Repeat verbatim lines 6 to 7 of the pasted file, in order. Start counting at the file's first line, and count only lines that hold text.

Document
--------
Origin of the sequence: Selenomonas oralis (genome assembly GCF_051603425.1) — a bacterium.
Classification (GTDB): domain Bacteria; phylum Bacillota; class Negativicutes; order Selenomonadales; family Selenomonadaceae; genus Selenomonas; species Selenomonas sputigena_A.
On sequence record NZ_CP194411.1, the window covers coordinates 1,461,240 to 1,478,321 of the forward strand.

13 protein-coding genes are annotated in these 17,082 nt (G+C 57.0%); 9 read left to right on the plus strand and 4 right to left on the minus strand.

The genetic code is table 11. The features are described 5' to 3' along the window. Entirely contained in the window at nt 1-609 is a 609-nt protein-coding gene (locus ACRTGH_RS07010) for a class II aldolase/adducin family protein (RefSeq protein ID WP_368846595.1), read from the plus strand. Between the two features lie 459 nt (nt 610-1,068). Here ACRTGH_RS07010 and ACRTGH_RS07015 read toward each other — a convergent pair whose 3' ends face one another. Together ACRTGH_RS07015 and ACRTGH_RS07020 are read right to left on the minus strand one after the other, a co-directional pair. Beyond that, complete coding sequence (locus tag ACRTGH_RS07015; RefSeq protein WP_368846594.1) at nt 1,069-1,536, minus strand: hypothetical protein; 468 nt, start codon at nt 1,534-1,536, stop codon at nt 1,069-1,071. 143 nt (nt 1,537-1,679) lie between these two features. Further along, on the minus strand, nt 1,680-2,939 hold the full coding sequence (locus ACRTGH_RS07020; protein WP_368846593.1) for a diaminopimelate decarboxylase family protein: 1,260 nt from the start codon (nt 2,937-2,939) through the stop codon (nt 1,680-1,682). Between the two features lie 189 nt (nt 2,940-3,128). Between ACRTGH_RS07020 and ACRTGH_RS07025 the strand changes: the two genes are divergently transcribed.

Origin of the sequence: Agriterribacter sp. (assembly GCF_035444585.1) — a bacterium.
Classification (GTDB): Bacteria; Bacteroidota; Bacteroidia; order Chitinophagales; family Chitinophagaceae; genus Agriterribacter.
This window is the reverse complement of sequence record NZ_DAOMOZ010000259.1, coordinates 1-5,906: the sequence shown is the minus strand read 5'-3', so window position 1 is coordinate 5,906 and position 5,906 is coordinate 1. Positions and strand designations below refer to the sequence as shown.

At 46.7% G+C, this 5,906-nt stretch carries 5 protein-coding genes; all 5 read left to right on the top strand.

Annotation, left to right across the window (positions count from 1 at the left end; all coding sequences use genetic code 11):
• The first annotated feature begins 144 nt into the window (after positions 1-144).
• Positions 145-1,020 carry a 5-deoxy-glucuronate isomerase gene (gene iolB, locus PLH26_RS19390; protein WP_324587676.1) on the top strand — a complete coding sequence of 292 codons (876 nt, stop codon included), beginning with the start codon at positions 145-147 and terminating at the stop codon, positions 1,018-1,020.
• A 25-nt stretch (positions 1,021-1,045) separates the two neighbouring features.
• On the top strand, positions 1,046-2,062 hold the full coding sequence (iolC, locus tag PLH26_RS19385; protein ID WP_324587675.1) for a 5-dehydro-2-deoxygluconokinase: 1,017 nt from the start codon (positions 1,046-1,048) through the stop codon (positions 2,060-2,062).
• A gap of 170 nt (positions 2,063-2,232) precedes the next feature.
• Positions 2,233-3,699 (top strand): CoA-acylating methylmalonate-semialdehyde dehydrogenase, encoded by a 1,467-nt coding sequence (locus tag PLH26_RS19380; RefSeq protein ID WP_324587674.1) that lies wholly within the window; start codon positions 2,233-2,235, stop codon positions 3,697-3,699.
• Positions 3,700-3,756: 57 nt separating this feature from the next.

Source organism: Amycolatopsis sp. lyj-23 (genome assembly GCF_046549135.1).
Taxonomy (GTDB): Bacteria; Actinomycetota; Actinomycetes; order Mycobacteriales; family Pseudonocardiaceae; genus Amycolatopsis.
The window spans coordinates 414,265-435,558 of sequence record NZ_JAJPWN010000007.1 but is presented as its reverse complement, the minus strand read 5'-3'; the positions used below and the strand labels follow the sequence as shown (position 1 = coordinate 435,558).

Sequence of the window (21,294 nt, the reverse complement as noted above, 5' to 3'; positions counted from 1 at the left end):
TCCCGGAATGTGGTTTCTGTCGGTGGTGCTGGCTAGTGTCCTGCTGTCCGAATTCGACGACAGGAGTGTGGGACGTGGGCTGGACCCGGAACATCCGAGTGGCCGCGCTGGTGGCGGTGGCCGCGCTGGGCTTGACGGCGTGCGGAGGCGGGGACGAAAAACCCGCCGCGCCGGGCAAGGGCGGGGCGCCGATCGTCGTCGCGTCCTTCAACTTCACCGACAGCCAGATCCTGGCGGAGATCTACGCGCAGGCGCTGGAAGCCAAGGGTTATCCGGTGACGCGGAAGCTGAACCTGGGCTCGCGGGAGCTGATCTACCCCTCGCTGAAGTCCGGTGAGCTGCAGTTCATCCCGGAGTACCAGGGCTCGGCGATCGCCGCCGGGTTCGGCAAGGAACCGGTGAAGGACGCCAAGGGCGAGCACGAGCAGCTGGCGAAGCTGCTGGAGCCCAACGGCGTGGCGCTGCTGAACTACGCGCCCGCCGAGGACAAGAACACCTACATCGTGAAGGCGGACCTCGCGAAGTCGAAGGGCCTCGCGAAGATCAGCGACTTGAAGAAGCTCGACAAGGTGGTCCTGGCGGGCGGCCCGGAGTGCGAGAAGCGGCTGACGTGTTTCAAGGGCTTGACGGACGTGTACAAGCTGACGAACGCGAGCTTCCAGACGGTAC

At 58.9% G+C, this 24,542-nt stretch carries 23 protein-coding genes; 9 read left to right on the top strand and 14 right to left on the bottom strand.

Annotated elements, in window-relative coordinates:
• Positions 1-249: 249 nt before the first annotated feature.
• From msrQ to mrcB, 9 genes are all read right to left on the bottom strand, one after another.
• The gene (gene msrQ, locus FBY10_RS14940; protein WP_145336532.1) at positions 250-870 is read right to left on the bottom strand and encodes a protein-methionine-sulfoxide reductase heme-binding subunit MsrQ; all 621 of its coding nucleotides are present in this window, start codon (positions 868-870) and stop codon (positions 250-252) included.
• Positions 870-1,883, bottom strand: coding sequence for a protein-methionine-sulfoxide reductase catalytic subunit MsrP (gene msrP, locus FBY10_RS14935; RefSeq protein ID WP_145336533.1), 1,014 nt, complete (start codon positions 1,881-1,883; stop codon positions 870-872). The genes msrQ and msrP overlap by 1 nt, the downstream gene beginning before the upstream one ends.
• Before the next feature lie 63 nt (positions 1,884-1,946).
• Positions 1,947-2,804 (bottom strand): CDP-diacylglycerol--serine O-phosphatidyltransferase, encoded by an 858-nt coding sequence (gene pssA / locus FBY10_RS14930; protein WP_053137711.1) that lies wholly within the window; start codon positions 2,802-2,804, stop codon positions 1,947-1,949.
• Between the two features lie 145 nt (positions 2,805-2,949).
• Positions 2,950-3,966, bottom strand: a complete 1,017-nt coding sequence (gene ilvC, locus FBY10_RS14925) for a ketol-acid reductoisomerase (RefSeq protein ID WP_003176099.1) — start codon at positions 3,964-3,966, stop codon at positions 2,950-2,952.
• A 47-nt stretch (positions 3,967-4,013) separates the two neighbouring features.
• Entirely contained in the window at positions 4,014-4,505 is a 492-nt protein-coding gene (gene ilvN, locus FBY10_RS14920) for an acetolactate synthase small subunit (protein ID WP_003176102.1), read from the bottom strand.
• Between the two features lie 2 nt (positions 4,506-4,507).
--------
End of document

Origin of the sequence: Agriterribacter sp. (assembly GCF_035444585.1) — a bacterium.
Classification (GTDB): Bacteria; Bacteroidota; Bacteroidia; order Chitinophagales; family Chitinophagaceae; genus Agriterribacter.